Do You Make These Purchasing Mistakes?
PurchTips - Edition # 206
By Charles Dominick, SPSM
How Many Of These Six Mistakes Have You Made?
- Assuming that a small order doesn't warrant much time. A purchase doesn't have to involve a large monetary expenditure to represent a big risk to the organization if it isn't fulfilled at the right time with the right quality item or service. So, evaluate the criticality of each order and invest an appropriate amount of time based on the degree of criticality.
- Assuming that supplier offerings are equal except for price. Most suppliers strive to differentiate their products or services. You should seek to understand those differences, what value those differences have to your organization, and which offering is the best overall fit for your organization, price and other factors considered.
- Failing to allow suppliers to suggest alternatives. Suppliers may know a better or cheaper way to accomplish your goals. Restricting them to your requirements without giving them the chance to suggest other options may result in forgoing profit improvement opportunities.
- Failing to build stakeholder consensus in purchasing decisions. A big determinant in things like whether supplier onboarding is smooth, estimated cost savings are achieved, or volume guarantees are met is the compliance of stakeholders in your organization. If you give them a voice in the purchasing decision, the likelihood of compliance - and purchasing department success - is much higher.
- Failing to qualify a new supplier. You should select a supplier because that supplier is the best fit for your organization, not because the supplier was the best proposal writer. Always qualify new suppliers in a way that is appropriate for the value and criticality of the purchase. This may even mean "dating the supplier before marrying the supplier."
- Agreeing to things that the organization can't support. When purchasing agents focus solely on price, there may be temptation to do anything to achieve savings. But being able to trade concessions for lower prices means knowing your organization's limits. For example, don't agree to pay a supplier in 10 days or via EFT if you haven't confirmed that your organization can actually do those things.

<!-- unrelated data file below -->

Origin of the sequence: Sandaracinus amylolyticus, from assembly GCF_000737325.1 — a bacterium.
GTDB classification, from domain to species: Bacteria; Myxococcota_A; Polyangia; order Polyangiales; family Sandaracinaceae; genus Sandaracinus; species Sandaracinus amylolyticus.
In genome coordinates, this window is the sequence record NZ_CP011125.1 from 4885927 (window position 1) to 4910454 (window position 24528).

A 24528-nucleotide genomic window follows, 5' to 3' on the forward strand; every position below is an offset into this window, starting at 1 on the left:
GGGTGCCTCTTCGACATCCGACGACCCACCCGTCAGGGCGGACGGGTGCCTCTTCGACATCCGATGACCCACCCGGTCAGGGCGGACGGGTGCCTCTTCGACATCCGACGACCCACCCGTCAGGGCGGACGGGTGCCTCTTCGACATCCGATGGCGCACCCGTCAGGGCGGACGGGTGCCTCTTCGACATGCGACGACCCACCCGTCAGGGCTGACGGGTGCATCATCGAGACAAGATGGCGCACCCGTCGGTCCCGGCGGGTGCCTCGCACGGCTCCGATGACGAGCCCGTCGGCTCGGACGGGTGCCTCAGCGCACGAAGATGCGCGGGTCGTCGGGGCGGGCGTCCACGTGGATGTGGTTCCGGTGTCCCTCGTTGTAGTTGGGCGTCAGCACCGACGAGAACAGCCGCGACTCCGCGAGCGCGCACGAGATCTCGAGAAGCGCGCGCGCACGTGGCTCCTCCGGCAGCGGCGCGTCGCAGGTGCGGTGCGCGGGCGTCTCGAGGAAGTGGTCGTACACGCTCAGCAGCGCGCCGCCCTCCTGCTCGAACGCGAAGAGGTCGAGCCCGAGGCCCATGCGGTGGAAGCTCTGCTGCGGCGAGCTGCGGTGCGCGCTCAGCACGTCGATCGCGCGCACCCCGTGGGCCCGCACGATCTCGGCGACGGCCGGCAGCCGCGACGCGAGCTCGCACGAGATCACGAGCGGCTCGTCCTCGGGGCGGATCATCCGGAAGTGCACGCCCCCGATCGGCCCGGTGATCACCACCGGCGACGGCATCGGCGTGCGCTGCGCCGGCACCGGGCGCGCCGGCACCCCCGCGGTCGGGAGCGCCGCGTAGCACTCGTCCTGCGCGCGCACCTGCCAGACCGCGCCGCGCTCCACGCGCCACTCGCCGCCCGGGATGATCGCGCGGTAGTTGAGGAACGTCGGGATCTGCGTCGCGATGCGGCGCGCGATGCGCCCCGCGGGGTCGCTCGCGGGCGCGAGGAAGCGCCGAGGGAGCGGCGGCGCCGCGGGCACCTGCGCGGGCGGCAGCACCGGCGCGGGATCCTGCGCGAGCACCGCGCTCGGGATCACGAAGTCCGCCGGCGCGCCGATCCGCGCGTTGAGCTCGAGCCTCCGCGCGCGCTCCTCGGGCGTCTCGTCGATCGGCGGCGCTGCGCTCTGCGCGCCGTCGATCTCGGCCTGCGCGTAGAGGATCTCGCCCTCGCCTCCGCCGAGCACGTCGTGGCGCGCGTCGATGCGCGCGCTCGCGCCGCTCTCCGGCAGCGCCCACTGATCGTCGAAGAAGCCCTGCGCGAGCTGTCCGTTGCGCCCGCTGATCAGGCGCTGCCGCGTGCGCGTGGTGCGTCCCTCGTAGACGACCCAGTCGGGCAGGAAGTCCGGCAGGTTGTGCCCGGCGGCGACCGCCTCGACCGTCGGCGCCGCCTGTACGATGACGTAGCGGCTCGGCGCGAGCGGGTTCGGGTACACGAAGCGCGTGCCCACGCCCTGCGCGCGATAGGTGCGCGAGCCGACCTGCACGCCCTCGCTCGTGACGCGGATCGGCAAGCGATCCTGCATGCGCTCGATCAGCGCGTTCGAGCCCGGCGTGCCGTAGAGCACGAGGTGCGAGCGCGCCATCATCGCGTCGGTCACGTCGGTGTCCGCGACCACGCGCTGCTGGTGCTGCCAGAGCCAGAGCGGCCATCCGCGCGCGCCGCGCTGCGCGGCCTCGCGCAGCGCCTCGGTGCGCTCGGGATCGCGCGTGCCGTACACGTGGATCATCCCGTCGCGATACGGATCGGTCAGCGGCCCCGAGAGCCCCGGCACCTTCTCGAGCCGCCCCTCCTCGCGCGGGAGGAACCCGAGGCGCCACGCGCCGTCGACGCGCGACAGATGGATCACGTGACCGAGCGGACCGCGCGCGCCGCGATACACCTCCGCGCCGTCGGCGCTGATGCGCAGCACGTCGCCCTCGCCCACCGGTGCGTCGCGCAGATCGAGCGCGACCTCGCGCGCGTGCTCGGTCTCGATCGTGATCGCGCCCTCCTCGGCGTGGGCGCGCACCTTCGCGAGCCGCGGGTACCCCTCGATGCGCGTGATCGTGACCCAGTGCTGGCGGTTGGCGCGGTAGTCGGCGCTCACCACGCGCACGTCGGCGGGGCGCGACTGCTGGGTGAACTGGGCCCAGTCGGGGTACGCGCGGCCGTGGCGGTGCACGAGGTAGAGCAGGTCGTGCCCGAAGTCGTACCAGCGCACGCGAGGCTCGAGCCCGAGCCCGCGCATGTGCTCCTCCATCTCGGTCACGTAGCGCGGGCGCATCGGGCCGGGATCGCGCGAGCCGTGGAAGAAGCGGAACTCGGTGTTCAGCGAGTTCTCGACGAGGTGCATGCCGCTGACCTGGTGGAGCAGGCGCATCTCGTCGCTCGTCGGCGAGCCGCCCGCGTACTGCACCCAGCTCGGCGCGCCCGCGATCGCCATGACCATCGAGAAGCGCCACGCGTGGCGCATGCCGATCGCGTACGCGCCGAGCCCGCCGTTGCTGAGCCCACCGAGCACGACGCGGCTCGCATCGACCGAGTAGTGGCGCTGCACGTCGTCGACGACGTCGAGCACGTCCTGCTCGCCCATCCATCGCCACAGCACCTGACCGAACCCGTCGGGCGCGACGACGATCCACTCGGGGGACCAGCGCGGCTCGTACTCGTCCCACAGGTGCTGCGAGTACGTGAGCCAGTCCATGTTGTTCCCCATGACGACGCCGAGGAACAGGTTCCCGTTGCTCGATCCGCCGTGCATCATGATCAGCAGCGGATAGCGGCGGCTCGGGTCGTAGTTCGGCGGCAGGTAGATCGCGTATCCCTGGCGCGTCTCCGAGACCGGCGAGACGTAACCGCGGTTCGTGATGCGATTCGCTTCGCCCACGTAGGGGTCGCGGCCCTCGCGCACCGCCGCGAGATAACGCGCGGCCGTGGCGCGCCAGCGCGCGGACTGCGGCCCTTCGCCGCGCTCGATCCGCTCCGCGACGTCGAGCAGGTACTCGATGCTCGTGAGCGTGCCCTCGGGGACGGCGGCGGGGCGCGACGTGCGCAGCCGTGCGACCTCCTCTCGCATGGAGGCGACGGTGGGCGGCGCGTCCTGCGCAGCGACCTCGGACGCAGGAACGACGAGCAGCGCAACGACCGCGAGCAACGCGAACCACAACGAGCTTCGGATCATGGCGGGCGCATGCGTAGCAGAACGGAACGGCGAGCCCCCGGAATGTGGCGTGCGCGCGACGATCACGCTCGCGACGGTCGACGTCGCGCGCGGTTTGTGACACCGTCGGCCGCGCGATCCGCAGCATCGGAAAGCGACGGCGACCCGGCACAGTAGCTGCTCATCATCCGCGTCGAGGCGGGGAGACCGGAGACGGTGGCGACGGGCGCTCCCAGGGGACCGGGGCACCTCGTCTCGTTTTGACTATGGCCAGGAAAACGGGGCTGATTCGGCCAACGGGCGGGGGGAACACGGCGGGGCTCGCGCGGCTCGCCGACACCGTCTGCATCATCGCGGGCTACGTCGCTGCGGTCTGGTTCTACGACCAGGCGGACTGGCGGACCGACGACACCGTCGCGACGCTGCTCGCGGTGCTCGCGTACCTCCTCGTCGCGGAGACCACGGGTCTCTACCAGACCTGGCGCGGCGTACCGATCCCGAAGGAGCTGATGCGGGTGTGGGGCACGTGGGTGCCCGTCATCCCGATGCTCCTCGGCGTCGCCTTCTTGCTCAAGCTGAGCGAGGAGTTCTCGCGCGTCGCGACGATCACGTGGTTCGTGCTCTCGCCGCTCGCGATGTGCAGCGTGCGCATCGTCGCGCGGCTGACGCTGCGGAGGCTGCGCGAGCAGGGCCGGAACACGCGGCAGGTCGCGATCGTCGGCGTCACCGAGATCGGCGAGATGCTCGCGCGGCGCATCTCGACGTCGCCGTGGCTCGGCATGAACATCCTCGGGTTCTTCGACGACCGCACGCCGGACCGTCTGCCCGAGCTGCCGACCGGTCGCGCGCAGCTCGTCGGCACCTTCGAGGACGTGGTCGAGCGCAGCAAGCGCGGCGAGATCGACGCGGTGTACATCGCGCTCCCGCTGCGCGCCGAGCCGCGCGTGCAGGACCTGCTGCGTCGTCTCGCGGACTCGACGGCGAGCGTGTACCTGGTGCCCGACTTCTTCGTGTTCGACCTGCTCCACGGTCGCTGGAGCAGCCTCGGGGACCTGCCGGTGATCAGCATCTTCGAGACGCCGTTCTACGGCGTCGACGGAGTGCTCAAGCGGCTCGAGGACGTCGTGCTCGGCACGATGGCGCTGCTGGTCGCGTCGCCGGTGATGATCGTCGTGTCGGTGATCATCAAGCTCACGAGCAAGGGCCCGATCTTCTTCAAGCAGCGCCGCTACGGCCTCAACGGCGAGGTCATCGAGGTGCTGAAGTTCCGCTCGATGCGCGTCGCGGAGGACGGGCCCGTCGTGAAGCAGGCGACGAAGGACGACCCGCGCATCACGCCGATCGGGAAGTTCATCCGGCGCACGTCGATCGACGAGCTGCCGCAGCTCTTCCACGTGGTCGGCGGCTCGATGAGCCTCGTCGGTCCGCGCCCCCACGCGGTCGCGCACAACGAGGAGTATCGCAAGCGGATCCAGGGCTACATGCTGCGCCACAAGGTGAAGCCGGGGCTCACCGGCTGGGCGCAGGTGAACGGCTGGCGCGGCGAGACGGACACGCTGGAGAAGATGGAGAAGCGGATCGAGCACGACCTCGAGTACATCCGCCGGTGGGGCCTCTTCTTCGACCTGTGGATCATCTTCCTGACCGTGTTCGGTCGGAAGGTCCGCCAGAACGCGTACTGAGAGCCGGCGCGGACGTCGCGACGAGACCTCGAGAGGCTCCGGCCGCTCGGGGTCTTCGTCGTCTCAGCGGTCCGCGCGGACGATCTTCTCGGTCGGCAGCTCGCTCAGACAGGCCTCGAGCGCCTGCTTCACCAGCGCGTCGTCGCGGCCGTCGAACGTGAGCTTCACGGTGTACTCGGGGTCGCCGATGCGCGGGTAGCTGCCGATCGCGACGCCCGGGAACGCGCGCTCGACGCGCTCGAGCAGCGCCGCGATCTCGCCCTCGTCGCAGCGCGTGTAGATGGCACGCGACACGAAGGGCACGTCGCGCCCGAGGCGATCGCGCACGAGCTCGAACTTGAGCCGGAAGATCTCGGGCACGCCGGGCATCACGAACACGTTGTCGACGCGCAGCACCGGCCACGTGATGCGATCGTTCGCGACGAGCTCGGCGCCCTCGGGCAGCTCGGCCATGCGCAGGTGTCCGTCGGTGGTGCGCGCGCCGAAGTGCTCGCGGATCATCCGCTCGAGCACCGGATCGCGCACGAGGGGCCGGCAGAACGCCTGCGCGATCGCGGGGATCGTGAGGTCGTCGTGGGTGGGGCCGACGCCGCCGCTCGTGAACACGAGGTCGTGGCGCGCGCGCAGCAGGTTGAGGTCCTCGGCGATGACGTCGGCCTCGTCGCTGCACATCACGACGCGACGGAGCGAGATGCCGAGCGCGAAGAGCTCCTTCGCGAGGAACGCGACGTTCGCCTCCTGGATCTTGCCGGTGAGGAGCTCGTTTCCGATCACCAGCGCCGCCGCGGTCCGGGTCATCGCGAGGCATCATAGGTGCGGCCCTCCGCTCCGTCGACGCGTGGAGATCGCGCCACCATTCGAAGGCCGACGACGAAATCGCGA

(keep reading for a FREE Offer)
Spotlight On Professional Development Opportunities
Are you tired of not getting enough opportunities, respect, and money out of your purchasing career? Well, guess what? Nothing will change unless you take action towards becoming a world-class purchasing professional.
You see, today's employers refuse to reward employees for yesterday's skills. They demand that purchasing professionals like you use the most modern skills and achieve unprecedented results. They want you to save more money, achieve better operational performance, and reduce risk.
Earning your SPSM® Certification by completing the Senior Professional in Supply Management® Program is the action to take if you want to bring the most modern purchasing practices into your organization and achieve your career potential. Learn how to earn your SPSM® Certification (and perhaps get an iPod) at:
The Latest Purchasing News
- Purchasing Managers/Directors: Do you want to improve the skills of a team of four or more? Next Level Purchasing offers discounts and other great benefits to large groups. Learn about these benefits at: www.NextLevelPurchasing.com/team
- Considering a career move? Browse jobs preferring candidates with the SPSM® Certification at:
Procurement training pays for itself many times over. How do you measure the impact of training? Our new whitepaper, "Measuring The Impact of Procurement Training," offers three common measurement methods.
"Measuring The Impact of Procurement Training,"
Visit http://www.NextLevelPurchasing.com/pti .
Copyright 2010. This article is the property of Next Level Purchasing and may not be copied or republished in any form without the express written consent of Next Level Purchasing. Click here to request republishing permission.